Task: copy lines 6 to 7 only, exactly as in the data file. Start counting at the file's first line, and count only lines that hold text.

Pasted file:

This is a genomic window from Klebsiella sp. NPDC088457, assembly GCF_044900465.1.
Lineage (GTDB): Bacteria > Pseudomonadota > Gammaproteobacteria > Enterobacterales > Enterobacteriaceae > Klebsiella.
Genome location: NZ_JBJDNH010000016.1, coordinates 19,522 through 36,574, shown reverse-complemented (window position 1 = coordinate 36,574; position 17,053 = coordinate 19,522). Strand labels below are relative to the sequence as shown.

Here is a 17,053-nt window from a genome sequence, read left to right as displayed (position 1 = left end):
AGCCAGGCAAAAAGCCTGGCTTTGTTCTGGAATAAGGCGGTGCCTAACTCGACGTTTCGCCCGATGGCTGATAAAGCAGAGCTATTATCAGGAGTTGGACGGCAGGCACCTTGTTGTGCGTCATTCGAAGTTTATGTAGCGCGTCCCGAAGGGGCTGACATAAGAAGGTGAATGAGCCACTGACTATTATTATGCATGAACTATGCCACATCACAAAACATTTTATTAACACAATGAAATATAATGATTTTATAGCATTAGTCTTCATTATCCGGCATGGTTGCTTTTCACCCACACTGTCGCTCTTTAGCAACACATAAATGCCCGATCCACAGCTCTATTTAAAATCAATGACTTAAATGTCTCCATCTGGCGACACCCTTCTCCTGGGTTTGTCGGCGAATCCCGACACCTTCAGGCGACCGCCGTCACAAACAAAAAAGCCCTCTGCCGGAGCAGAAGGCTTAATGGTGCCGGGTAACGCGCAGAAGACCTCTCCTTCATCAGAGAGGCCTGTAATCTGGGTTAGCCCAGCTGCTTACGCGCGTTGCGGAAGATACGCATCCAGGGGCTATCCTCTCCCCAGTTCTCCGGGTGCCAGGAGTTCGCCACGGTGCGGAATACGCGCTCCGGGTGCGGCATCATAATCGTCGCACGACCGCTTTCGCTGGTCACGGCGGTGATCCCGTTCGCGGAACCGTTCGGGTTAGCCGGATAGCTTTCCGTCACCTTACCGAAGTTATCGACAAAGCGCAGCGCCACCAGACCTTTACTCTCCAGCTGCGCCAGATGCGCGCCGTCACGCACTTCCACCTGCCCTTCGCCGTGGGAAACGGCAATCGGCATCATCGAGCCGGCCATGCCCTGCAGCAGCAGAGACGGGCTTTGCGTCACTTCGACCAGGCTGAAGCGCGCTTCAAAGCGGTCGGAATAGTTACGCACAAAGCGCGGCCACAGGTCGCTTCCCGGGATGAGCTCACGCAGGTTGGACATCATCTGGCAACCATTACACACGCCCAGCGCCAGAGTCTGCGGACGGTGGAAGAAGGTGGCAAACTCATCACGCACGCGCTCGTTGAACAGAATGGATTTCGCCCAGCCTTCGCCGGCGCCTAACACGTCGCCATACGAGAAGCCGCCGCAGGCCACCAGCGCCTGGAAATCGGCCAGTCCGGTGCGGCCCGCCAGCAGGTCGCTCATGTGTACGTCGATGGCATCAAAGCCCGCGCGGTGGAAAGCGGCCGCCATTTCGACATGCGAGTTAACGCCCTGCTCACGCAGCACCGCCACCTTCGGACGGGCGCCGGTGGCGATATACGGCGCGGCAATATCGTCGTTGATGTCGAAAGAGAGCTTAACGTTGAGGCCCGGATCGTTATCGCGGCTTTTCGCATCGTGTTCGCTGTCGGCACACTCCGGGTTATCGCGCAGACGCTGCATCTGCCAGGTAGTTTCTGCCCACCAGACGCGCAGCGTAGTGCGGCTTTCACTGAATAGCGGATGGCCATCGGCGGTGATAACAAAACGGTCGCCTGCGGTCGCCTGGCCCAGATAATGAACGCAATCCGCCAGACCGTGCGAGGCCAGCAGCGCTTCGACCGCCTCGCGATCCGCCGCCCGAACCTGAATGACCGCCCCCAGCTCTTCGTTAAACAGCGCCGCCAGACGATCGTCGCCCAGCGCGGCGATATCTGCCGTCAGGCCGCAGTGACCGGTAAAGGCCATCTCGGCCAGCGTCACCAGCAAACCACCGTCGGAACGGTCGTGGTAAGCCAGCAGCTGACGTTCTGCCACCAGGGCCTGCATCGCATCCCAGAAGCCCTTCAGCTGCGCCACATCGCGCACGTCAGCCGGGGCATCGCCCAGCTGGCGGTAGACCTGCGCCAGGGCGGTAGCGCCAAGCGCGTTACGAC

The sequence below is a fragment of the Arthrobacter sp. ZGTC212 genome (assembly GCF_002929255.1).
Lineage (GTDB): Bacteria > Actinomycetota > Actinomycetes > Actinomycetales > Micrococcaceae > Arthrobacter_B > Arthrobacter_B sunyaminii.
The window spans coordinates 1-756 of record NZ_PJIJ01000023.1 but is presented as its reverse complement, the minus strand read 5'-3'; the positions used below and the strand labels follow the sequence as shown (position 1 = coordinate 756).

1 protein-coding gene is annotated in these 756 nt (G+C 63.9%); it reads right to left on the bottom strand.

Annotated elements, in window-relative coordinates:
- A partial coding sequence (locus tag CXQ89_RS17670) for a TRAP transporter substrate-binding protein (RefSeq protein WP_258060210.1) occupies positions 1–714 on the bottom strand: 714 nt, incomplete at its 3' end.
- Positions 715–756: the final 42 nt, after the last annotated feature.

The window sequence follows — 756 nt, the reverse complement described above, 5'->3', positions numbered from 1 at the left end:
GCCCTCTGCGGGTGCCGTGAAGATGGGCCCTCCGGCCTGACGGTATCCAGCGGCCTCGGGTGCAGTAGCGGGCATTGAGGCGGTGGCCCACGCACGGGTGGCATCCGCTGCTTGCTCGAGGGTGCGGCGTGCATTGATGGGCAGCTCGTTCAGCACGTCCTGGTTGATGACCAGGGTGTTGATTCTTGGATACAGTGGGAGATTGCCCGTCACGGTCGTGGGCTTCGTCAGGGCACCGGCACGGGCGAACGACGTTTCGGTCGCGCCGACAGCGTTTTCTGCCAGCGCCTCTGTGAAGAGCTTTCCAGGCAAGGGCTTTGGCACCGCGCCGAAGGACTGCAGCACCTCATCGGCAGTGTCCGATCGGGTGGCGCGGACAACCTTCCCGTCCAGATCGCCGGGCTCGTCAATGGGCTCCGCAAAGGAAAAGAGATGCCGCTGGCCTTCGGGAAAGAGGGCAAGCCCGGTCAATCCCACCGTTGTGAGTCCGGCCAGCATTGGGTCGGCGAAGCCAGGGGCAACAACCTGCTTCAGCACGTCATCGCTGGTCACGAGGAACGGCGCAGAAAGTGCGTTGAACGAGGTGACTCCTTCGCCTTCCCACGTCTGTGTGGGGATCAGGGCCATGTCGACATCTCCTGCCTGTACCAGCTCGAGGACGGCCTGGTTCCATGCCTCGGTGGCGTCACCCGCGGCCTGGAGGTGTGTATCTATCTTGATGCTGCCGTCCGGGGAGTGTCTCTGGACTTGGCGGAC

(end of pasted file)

The sequence below is a fragment of the Arthrobacter sp. ZGTC212 genome (assembly GCF_002929255.1).
Lineage (GTDB): Bacteria > Actinomycetota > Actinomycetes > Actinomycetales > Micrococcaceae > Arthrobacter_B > Arthrobacter_B sunyaminii.